What Russia needs most: Civil society engagement, not appeasement
Ignoring the worst abuses and empowering authoritarians means betraying our friends in Russia – and undermining US leadership around the world.
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Also off the menu: a political diktat in courts, which Medvedev denounced; out-of-control police who shoot innocent civilians weekly, according to Russian human rights organizations and the media; the interrogators who tortured and murdered Sergey Magnitsky and a lawyer for the British firm Hermitage Capital in the infamous Butyrki jail. The list is long, the omissions deliberate to make Russia comfortable.Skip to next paragraph
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As the famous Russian prisoner Mikhail Khodorkovsky said, “Where will Russia be heading in the next decade? Certainly, a political economy based upon the export of raw materials and corruption can enjoy a certain longevity, so long as there is stable demand for both.”
Mr. Khodorkovsky’s plight symbolizes what’s wrong with Russia’s necrotic “justice” system. Once the founder of the most transparent oil company, Khodorkovsky was sentenced to nine years for alleged tax evasion, and his company taken away by the state. Today, he’s facing what the majority of Russian and Western legal experts consider a kangaroo court on trumped-up charges. Khodorkovsky has become one of the many proverbial canaries in the Russian coal mine of legal abuse.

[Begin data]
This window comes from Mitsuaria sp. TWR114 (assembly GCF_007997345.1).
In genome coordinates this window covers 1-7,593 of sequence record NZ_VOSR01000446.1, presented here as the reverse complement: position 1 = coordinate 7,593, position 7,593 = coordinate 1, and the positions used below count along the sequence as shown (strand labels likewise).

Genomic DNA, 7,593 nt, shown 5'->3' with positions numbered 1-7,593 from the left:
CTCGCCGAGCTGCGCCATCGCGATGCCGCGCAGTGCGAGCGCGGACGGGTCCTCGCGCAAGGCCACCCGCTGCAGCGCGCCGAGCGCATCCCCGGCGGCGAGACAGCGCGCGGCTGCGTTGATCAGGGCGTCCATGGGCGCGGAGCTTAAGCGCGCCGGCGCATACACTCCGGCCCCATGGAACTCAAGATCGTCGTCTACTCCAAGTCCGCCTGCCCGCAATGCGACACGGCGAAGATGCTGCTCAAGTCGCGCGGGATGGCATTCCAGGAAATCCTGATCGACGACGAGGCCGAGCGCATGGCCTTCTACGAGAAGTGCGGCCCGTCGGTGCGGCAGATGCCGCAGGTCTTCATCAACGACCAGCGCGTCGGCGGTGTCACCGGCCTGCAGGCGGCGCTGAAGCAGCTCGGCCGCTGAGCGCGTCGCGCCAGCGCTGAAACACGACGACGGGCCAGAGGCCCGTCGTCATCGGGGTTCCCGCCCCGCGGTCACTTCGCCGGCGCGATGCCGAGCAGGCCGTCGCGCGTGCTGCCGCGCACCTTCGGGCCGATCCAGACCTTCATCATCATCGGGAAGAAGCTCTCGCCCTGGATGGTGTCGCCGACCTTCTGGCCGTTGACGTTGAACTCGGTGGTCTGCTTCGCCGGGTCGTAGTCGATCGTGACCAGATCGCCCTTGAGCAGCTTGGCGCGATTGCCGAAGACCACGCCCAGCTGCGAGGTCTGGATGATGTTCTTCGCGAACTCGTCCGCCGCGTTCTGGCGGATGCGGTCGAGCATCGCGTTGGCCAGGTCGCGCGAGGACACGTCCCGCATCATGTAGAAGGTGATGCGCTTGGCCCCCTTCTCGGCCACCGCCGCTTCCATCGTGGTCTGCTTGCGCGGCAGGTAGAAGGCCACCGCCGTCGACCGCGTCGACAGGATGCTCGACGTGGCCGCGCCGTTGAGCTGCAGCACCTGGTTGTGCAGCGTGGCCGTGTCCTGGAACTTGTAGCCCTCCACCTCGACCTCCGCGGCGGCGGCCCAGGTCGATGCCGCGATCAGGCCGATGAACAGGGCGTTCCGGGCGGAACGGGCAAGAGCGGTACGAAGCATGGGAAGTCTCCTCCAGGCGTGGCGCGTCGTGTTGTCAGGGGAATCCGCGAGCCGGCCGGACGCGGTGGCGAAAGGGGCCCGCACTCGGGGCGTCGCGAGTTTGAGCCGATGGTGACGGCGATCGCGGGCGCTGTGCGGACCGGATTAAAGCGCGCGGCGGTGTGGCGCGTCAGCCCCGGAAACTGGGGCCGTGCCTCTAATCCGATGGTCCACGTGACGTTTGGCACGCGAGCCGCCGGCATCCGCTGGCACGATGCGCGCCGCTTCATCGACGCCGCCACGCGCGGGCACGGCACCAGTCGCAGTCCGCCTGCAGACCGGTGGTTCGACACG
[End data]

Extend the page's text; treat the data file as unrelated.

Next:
Adding Russian insult to American injury was the Jan. 31 demonstration by 300 democratic activists on the Triumphalny Square in the center of Moscow. Their aim: to uphold Article 31 of the Russian Constitution, which guarantees freedom of assembly.
The Moscow police detained and brutally beat the demonstrators – sending a message that to some siloviki (men of power), the civil society dialogue with the US means nothing. Among those detained: the former First Deputy Prime Minister Boris Nemtsov; the Sakharov Prize laureate and the head of Memorial human rights organization, Oleg Orlov; and many others. A month earlier, the hallowed Lyudmila Alexeeva, the 82-year-old leader of the Moscow Helsinki Group, was similarly detained.
Granted, the Obama administration is facing a challenging relationship vis-à-vis Moscow, which includes negotiating the START Treaty, Afghanistan resupply transit problems, and UN sanctions against Iran, to name a few.
Yet, the US has to develop and implement an engagement strategy promoting freedom and human rights in Russia.
We should use every tool in our public diplomacy toolbox, such as international broadcasting, including creating a new satellite TV channel. Social media and revamped exchange programs should be a part of such as strategy. And US and European counterparts should stress engagement with the Russian civil society, including NGOs and political forces supporting transparency, markets, the rule of law, and political pluralism.
Ariel Cohen, PhD, is a senior research fellow in Russian and Eurasian Studies and International Energy Policy at the Katherine and Shelby Cullom Davis Institute for International Policy at The Heritage Foundation.
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